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New Releases from Červená Barva Press
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The Telling by Denise Bergman
Červená Barva Press, 2013
DENISE BERGMAN is the author of Seeing Annie Sullivan, poems based on the early life of Helen Keller's teacher. She conceived and edited City River of Voices, an anthology of urban poetry. Her poems have been widely published. An excerpt of her poem about a neighborhood slaughterhouse is installed as public art in Cambridge, Massachusetts.
Denise Bergman's second collection of poems is astonishingly original: I can't think of another work that uses something so small to such large effect. The Telling is ultimately about time and memory, art and truth, women and birth and death, and it all comes from "A sepia memory/mildeweed, perhaps, or not"-a tiny center around which Bergman's lyrical intelligence moves with haunting power and grace.
As scribe to the recounting of a few harrowing childhood hours that would shape her grandmother's life, Denise Bergman examines trauma, suppression and how the honest mind must sometimes alter truth. This, then, is no simple compassion; as the narrator bears witness to the recounting of a monumental and guilt-laden secret, Bergman searches underneath the told story. In her spare, halting lines and the wide silences between them, one senses a tender and horrified listening, and in this listening an implied counterpoint, a murmur of truths unspeakable. Every object in The Telling has a vulnerable, culpable animus. All are witnesses. Bergman's testimony acknowledges the heartbreaking necessity of amnesia.$17.00 | ISBN: 978-0-9910091-4-5 | 84 Pages | In Stock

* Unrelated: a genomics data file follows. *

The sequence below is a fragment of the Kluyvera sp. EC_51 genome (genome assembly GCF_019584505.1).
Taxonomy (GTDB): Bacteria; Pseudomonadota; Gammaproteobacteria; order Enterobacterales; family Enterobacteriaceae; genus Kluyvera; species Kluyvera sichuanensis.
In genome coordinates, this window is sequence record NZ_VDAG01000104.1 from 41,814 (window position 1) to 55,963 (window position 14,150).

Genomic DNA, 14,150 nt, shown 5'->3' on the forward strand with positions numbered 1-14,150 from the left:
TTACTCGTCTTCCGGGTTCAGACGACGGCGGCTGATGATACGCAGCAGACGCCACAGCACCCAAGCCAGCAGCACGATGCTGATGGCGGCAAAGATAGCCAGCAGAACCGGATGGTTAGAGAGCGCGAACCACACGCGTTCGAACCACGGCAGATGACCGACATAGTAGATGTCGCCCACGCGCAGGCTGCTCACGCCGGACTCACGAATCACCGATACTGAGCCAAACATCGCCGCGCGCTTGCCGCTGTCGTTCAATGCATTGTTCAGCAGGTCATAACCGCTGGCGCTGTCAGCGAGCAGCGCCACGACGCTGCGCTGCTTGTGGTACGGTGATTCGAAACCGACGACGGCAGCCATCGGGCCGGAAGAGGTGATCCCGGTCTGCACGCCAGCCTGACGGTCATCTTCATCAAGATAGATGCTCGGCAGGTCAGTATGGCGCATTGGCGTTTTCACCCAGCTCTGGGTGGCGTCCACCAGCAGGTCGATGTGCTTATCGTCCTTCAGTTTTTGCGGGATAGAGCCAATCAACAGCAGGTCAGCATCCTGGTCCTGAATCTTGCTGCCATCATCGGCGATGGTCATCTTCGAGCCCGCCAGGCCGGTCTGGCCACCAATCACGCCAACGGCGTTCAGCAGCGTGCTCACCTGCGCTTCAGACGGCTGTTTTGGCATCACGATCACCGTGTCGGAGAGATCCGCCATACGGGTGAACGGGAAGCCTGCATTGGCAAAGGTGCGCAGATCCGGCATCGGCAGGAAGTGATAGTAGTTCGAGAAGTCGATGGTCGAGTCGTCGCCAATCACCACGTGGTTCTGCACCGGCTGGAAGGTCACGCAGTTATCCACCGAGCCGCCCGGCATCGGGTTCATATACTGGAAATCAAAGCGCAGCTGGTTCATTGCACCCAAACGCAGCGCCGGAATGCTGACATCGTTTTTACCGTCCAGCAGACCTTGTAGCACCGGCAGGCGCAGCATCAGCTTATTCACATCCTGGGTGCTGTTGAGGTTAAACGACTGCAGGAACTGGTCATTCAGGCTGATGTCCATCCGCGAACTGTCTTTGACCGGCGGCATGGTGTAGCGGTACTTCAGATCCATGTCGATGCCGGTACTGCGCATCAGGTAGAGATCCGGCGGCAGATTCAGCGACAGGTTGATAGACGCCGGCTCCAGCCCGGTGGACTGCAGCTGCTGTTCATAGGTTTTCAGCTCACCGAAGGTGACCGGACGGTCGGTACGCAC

September 12, 2013: Pleasure Trout by Gloria Mindock
Pleasure Trout by Gloria Mindock
Muddy River Books, 2013
Gloria Mindock is founding editor of Cervena Barva Press, editor of the Istanbul Literary Review based in Istanbul, Turkey, and one of the USA editors for Levure Littéraire in France. She is the author of La Portile Raiului (Ars Longa Press, 2010, Romania) translated into the Romanian by Flavia Cosma, Nothing Divine Here (U Šoku Štampa, 2010, Montenegro), and Blood Soaked Dresses (Ibbetson, 2007). Gloria's poetry has been translated and published into the Romanian, Serbian, Spanish, and French.
Widely published, her work has appeared in Murmur of Voices, Vatra Veche, UNU: Revista de Cultura, and Citadela in Romania. Other literary journal publications include: Arabesques, Poesia, Phoebe, Poet Lore, Blackbox, River Styx, Bogg, Ibbetson St., WHLR, Web Del Sol, Lost in Thought, and in the anthology Hildagards Daughters (Belgium). Her flash fiction has recently been published in Thrice and Thunderclap. She has work forthcoming in Bliss.
Gloria has had nominations for the Pushcart Prize, St. Butolph Award and was awarded a fellowship from the Somerville Arts Council. She was co-founder of Theatre S & S. Press, Inc. and was one of the founding editors of the Boston Literary Review/BLuR from 1984-1994. Theatre S. received grants from the Polaroid Foundation, The Rockefeller Foundation, The Globe Foundation, NEFA, Massachusetts Cultural Council, and the Somerville Arts Council.
Gloria works as a social worker and freelances teaching workshops. She facilitates events in her Cervena Barva Press studio, located in the Center for the Arts at the Armory in Somerville, MA.
NOTE FROM THE AUTHOR
The poems in this chapbook are all mistranslations taken from poems in languages unknown to me. Sometimes a foreign word would remind me of a word in English. I wrote what I thought the poems were saying knowing that I was wrong in my interpretation. The whole purpose was to write as quickly as I could while looking at the foreign language. I mostly used poems written in Romanian, Serbian, Italian, Spanish and Polish. This is one of my favorite ways to write. This is a work of fiction. Don't try to understand what is written here. Just enjoy the nonsense.$7.00 | 42 Pages | In Stock
September 12, 2013: Dead Letters by JP Reese
Dead Letters by JP Reese
Červená Barva Press, 2013